HATCHLING AND JUVENILE SNAKES THAT ARE NOT EATING
Most hatchling and junvenile snakes will eat for the first time within a few days to a month. There are many reasons why a young snake will not eat. In general, we recommend a physical exam before or along with using the strategies described below. A fecal test is also worthwhile; if you collect a fecal when it will be a day or more before the exam store it with a bit of damp paper towel in a Zip-lock bag.
The first, and best, feeding option is to confine the snake with a live fuzzy or pinkie mouse in a reptile deli cup overnight. (Reptile deli cups can be purchased at pet stores or online, or home-made from a regular deli cup. Any secure, small enclosure with a ventilated top is fine.) Once the snake eats, repeat this feeding strategy once weekly for 3 weeks before trying thawed frozen fuzzy or pinkie.
Food options to consider, using the same deli-cup technique, if the snake does not eat:
~ Even very tiny hatchlings can eat a whole day-old pinkie, but the pinkie can be cut in half if the suspicion is that a whole one is too large. Baby pygmy mice and baby spiny mice are smaller than regular pinkies.
~ Hatchling ball pythons can eat,and may prefer, a fuzzie over a pinkie.
~ Brain the pinkie: using a scalpel blade or sharp knife make an incision into the pinkie’s skull, exposing the brain tissue.
~ The first meal for some snakes in the wild (for example, some boas) is a small reptile. An anole, tree frog, or house gecko can be offered as an alternative to any snake that is not eating. Or, a lizard can be rubbed on a pinkie to transfer some scent.
THE SNAKE'S ENVIRONMENT
Review all aspects of the snake’s care, focusing on the enclosure, temperature, and humidity. This is a short list of items, but they are very important. Having all of these details correct does not guarantee success, but having one or more of them incorrect guarantees failure.
~ Hatchlings will begin eating sooner if they live in a small enclosure. A plastic vivarium the size of a large shoe box is an appropriate size until the snake is several months old.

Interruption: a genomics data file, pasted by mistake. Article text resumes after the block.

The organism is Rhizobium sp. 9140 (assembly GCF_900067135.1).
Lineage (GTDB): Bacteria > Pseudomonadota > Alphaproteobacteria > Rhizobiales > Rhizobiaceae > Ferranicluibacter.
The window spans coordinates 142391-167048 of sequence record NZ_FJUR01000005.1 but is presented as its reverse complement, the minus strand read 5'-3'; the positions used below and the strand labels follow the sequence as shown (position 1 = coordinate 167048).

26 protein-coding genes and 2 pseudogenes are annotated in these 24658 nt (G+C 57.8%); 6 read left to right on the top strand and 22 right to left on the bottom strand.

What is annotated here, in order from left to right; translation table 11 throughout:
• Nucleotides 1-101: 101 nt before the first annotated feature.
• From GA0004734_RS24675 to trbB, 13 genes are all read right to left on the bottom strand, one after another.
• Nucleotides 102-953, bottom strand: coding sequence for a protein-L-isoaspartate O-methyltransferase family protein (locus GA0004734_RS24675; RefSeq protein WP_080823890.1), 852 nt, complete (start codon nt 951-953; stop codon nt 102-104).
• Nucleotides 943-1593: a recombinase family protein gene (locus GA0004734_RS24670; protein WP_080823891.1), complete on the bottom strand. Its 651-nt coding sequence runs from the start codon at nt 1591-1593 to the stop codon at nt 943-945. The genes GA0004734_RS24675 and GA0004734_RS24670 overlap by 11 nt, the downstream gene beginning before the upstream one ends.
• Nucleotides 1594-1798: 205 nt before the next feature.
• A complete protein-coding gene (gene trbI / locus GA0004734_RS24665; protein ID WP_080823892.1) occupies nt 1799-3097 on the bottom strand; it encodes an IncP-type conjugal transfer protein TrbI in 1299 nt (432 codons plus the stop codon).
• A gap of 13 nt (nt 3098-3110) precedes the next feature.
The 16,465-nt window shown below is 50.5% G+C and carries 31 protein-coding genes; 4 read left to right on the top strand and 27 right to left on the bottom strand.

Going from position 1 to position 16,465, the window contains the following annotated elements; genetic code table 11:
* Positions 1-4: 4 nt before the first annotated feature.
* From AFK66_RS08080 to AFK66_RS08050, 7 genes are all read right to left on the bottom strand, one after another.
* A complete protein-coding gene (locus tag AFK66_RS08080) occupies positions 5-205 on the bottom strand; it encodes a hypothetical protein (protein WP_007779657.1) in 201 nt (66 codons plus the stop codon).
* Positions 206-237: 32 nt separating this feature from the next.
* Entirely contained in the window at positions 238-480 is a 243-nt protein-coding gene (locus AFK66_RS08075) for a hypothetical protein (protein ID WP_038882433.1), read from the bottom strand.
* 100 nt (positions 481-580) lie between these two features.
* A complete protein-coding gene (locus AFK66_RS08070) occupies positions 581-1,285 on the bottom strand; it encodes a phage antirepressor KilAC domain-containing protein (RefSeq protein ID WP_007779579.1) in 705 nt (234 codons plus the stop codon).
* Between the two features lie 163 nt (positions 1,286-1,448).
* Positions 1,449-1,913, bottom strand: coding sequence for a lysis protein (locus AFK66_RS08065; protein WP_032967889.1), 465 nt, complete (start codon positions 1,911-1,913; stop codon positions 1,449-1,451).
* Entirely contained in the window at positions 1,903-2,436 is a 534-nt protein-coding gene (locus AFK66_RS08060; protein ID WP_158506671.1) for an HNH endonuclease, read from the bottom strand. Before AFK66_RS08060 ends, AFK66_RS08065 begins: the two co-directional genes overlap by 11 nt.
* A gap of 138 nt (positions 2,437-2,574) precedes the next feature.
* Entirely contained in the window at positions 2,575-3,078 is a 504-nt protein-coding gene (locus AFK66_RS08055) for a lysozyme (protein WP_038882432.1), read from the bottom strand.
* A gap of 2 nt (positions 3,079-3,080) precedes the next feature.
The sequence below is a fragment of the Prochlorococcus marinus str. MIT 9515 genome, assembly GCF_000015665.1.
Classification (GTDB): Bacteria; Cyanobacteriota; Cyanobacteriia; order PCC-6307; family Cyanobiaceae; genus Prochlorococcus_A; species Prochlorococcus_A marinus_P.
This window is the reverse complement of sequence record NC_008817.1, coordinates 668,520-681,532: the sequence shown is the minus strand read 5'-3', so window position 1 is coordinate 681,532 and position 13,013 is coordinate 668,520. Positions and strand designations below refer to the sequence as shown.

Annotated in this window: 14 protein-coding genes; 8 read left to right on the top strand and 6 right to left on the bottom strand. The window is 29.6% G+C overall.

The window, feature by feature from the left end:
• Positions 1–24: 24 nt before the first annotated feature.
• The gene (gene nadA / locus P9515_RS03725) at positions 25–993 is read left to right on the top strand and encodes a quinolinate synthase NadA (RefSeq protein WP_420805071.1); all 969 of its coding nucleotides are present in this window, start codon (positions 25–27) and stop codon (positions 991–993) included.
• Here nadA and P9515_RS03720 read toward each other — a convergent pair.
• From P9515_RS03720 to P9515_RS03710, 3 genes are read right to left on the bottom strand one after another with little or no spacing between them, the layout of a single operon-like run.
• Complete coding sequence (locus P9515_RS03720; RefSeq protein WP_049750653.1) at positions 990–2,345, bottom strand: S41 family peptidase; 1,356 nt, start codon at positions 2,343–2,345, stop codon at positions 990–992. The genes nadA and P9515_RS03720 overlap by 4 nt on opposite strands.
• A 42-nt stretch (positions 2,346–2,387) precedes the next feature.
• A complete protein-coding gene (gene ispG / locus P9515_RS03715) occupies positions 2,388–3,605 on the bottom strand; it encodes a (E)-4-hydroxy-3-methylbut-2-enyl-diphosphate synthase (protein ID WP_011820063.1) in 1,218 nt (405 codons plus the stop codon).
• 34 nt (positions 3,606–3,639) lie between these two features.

~ Most hatchlings will not feed unless they have a hide box or retreat. There are many options, ranging from a rock cave to a cardboard box. The opening to the hide box should be about 2 times the width of the reptile.
~ There should be a temperature gradient in the enclosure, with a cool end and a warm end, and this should be appropriate for the species. For example, a gradient for corn snake hatchlings is low to mid-70s at the cool end of the enclosure and a high of 85 at the high end.
~ For some snakes a nighttime cooldown is appropriate. For example, the night temperature for corn snakes is low 70s.
~ Relative humidity should be appropriate for the species. For example, corn snakes do best at 30% to 70%.
~ Each hatchling and junvenile should be housed alone.
~ Handling by people should be minimized until the snake has eaten two or three times. The snake should not be handled at all for 48 hours after it has eaten. The enclosure should be in a low-traffic part of the home.
~ Expose the snake to unfiltered sunlight daily. It does not have to be for a long time, 5 or 10 minutes is fine. This is worthwhile even when you are using proper indoor lighting. Unfiltered means direct exposure, not through glass, plexiglass, or anything else, so you will need to take the snake outside in an enclosure with a wire or similar top. Of course, be very careful the cage is secure, and do not leave the snake unattended.
STRATEGIES WE DO NOT USUALLY RECOMMEND
~ The snake should always have an appropriate water supply, but we do not routinely recommend soaking as an appetite stimulatant. If dehydration or constipation is suspected or diagnosed, then a daily soak for 15 to 20 minutes in about 1" deep warm (about 80 degrees) water may be helpful.
~ We do not recommend force feeding. If the snake has been force fed we recommend waiting 1 week before attempting to feed it appropriately.
~ We do not recommend syringe feeding as part of the initial plan, but this sometimes becomes important at a later time.
Yarmouth Veterinary Center